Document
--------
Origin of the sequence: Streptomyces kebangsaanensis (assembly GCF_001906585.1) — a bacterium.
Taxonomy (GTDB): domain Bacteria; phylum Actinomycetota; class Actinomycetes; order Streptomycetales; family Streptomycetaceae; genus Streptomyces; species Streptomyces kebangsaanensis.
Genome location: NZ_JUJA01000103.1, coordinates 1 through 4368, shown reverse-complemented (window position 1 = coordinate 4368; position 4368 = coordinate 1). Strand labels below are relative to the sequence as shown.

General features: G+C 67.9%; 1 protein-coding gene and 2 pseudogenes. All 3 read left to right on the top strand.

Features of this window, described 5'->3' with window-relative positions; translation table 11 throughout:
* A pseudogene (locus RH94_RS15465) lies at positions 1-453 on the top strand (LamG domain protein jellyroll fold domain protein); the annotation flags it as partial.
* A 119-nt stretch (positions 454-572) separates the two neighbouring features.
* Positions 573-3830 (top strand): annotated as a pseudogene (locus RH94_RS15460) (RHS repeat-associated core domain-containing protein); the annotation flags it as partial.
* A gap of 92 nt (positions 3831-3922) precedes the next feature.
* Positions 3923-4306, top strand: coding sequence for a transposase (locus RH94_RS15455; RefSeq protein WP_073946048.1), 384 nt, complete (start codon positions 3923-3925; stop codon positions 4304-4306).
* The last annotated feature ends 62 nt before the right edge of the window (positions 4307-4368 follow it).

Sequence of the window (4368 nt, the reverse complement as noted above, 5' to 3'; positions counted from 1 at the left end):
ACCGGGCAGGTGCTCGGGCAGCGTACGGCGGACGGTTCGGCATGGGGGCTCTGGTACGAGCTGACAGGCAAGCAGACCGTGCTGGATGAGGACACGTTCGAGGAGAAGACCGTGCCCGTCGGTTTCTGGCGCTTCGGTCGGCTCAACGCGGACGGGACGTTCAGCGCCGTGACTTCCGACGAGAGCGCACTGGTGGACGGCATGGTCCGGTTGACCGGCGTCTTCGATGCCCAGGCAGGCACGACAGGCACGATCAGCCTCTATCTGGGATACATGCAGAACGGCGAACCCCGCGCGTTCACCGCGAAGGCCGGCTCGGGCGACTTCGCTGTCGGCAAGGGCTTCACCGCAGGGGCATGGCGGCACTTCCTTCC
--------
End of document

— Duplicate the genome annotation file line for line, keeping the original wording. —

Origin of the sequence: Streptomyces kebangsaanensis (assembly GCF_001906585.1) — a bacterium.
Taxonomy (GTDB): domain Bacteria; phylum Actinomycetota; class Actinomycetes; order Streptomycetales; family Streptomycetaceae; genus Streptomyces; species Streptomyces kebangsaanensis.
Genome location: NZ_JUJA01000103.1, coordinates 1 through 4368, shown reverse-complemented (window position 1 = coordinate 4368; position 4368 = coordinate 1). Strand labels below are relative to the sequence as shown.

General features: G+C 67.9%; 1 protein-coding gene and 2 pseudogenes. All 3 read left to right on the top strand.

Features of this window, described 5'->3' with window-relative positions; translation table 11 throughout:
* A pseudogene (locus RH94_RS15465) lies at positions 1-453 on the top strand (LamG domain protein jellyroll fold domain protein); the annotation flags it as partial.
* A 119-nt stretch (positions 454-572) separates the two neighbouring features.
* Positions 573-3830 (top strand): annotated as a pseudogene (locus RH94_RS15460) (RHS repeat-associated core domain-containing protein); the annotation flags it as partial.
* A gap of 92 nt (positions 3831-3922) precedes the next feature.
* Positions 3923-4306, top strand: coding sequence for a transposase (locus RH94_RS15455; RefSeq protein WP_073946048.1), 384 nt, complete (start codon positions 3923-3925; stop codon positions 4304-4306).
* The last annotated feature ends 62 nt before the right edge of the window (positions 4307-4368 follow it).

Sequence of the window (4368 nt, the reverse complement as noted above, 5' to 3'; positions counted from 1 at the left end):
ACCGGGCAGGTGCTCGGGCAGCGTACGGCGGACGGTTCGGCATGGGGGCTCTGGTACGAGCTGACAGGCAAGCAGACCGTGCTGGATGAGGACACGTTCGAGGAGAAGACCGTGCCCGTCGGTTTCTGGCGCTTCGGTCGGCTCAACGCGGACGGGACGTTCAGCGCCGTGACTTCCGACGAGAGCGCACTGGTGGACGGCATGGTCCGGTTGACCGGCGTCTTCGATGCCCAGGCAGGCACGACAGGCACGATCAGCCTCTATCTGGGATACATGCAGAACGGCGAACCCCGCGCGTTCACCGCGAAGGCCGGCTCGGGCGACTTCGCTGTCGGCAAGGGCTTCACCGCAGGGGCATGGCGGCACTTCCTTCC